Marine molluscs have been recovered from sites around the Mediterranean Sea dating as far back as the Lower Palaeolithic, when hominins might have started consuming them (ca. 300 ka). During the Middle Palaeolithic and the early Upper Palaeolithic, humans (Homo neanderthalensis and Homo sapiens) ate molluscs at many sites across the Mediterranean at least as early as the Last Interglacial, although the scale of this exploitation is still unclear, due to biases produced in the coastal archaeological record by Late Glacial and post-Glacial sea level rise. The exploitation of marine molluscs apparently increased in the Late Glacial and Early Holocene, when humans collected them in relatively large quantities and from all available ecosystems. The consumption of shellfish, and of other small animals (aquatic and continental), probably contributed to the success of the flexible and opportunistic subsistence strategies adopted by Mediterranean hunter-gatherers for much of prehistory. This is particularly evident in later foraging economic systems (i.e. late Upper Palaeolithic and Mesolithic), in which coastal resources probably acted as buffers against the negative outcomes of environmental and anthropogenic impacts on available resources.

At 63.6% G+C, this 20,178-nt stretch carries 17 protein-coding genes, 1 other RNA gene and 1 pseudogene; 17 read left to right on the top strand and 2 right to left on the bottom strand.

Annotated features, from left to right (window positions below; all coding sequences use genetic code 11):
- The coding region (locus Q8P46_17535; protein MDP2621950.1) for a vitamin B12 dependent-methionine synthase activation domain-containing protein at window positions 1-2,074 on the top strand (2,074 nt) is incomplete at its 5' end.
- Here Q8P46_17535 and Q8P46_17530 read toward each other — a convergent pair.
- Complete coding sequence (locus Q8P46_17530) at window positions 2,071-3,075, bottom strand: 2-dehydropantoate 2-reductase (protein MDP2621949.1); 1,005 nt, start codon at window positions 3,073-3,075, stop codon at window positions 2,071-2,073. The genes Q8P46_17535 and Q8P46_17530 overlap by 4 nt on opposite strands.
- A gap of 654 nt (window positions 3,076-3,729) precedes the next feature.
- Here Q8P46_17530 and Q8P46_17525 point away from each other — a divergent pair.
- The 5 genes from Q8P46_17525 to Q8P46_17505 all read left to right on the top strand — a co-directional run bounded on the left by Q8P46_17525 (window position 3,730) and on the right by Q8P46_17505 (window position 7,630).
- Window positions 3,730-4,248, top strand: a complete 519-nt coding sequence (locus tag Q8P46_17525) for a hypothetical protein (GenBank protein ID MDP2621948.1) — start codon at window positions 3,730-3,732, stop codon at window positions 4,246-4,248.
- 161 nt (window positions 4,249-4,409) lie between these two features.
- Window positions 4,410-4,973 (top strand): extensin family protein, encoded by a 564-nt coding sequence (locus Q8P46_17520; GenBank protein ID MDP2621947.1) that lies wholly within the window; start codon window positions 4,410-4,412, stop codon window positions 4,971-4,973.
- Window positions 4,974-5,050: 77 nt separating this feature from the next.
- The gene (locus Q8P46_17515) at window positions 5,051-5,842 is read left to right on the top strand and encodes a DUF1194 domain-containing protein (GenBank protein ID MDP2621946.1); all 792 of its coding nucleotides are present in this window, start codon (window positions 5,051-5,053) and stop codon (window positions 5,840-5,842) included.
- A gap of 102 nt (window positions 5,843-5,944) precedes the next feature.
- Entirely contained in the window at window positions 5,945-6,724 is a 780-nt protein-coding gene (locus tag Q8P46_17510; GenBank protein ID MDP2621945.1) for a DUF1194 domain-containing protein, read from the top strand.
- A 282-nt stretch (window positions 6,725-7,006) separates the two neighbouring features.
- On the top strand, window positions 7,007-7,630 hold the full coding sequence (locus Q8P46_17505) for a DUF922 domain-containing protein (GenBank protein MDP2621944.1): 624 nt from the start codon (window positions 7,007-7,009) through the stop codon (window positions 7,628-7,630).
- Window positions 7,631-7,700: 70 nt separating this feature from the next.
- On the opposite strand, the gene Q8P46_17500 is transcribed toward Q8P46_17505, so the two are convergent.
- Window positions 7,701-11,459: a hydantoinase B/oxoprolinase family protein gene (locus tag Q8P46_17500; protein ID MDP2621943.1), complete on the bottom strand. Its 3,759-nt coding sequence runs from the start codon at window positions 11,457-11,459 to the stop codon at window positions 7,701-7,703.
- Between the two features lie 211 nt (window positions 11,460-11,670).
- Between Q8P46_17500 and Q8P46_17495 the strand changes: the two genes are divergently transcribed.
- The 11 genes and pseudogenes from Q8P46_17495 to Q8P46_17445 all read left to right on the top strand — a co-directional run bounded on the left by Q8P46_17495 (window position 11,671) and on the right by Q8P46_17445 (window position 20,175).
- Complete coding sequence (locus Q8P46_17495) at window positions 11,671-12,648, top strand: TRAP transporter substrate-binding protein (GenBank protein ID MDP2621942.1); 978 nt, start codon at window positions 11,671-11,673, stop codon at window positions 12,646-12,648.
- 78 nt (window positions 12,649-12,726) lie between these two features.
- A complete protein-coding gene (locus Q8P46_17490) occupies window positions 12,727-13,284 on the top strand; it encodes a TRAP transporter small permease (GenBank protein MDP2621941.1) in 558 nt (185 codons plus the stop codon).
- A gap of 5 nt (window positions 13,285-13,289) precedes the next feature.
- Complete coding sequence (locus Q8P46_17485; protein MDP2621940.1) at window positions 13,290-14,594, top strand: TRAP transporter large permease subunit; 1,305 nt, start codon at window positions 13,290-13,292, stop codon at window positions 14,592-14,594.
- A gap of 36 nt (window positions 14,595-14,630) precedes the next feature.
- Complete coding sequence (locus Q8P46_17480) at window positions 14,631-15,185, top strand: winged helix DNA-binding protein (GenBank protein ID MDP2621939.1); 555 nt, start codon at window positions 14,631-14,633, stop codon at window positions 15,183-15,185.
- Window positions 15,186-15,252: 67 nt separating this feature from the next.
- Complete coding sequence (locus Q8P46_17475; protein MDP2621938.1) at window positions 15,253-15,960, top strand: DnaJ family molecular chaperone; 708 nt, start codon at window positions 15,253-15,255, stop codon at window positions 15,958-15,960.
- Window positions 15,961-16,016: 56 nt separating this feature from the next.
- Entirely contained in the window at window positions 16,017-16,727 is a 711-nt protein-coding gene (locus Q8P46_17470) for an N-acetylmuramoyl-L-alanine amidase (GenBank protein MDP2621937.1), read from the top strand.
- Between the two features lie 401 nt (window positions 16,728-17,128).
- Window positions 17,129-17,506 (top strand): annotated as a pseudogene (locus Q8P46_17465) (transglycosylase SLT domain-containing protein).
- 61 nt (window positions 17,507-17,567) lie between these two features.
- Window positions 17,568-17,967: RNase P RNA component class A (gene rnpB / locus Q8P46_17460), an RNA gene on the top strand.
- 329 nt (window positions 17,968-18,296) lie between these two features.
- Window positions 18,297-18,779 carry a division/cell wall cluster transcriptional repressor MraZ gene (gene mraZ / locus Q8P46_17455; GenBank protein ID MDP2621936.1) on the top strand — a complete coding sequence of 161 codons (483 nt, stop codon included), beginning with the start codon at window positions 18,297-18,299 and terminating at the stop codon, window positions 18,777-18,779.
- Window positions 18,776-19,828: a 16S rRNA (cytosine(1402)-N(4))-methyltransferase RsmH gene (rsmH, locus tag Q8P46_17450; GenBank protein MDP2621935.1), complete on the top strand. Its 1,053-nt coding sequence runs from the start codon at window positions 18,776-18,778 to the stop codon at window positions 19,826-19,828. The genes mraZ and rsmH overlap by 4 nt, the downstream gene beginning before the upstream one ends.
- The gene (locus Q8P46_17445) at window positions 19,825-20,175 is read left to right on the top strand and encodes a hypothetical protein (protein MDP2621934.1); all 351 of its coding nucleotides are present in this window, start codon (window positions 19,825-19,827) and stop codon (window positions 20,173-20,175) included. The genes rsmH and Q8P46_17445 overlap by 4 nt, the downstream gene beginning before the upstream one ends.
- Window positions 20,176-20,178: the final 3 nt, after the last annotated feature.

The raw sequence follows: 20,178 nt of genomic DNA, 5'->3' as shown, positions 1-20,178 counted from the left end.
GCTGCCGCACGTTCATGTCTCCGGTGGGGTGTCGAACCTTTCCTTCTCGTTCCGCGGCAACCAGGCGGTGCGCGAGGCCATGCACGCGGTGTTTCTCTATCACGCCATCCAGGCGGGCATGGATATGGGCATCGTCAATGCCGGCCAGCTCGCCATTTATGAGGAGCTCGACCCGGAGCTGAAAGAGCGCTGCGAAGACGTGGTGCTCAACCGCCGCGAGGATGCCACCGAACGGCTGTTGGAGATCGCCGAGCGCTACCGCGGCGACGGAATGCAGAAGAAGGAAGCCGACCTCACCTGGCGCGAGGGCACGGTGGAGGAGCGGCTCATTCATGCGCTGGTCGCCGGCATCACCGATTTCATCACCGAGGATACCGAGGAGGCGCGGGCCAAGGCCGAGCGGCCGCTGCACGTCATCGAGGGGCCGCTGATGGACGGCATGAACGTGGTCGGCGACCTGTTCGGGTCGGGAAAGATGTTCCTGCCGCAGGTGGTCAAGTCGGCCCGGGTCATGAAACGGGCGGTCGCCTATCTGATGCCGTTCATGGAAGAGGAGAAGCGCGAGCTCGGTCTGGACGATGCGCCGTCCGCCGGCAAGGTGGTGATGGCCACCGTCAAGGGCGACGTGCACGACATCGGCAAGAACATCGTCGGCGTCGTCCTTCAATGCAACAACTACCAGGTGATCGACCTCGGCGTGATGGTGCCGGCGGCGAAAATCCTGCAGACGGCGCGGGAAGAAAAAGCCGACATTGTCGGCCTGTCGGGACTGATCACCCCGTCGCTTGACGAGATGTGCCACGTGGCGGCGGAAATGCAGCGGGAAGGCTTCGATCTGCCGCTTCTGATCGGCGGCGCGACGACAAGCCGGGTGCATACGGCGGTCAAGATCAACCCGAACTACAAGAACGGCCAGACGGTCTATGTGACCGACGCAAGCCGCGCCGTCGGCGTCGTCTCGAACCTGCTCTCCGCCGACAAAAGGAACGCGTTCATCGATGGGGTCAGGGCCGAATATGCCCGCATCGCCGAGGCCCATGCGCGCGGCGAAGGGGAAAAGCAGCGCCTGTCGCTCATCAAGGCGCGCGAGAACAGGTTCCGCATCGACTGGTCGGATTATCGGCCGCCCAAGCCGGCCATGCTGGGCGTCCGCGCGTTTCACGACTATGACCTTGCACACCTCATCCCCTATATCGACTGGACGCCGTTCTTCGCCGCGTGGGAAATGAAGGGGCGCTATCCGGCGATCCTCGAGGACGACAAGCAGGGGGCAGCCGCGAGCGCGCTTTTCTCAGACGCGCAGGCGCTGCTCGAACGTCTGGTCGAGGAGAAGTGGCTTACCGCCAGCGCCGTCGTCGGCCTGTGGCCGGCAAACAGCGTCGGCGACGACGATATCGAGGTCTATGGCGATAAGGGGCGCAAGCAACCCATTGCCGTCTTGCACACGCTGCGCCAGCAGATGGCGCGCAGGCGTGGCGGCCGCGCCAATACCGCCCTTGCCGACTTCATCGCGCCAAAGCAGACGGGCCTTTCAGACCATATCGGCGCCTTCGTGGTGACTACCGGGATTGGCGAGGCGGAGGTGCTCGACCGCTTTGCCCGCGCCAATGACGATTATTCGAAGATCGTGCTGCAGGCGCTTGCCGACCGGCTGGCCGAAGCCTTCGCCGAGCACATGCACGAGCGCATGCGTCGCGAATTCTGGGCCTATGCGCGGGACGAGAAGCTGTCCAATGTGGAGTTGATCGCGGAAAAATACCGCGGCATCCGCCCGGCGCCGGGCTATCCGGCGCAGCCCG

ASJC Scopus subject areas
- Earth-Surface Processes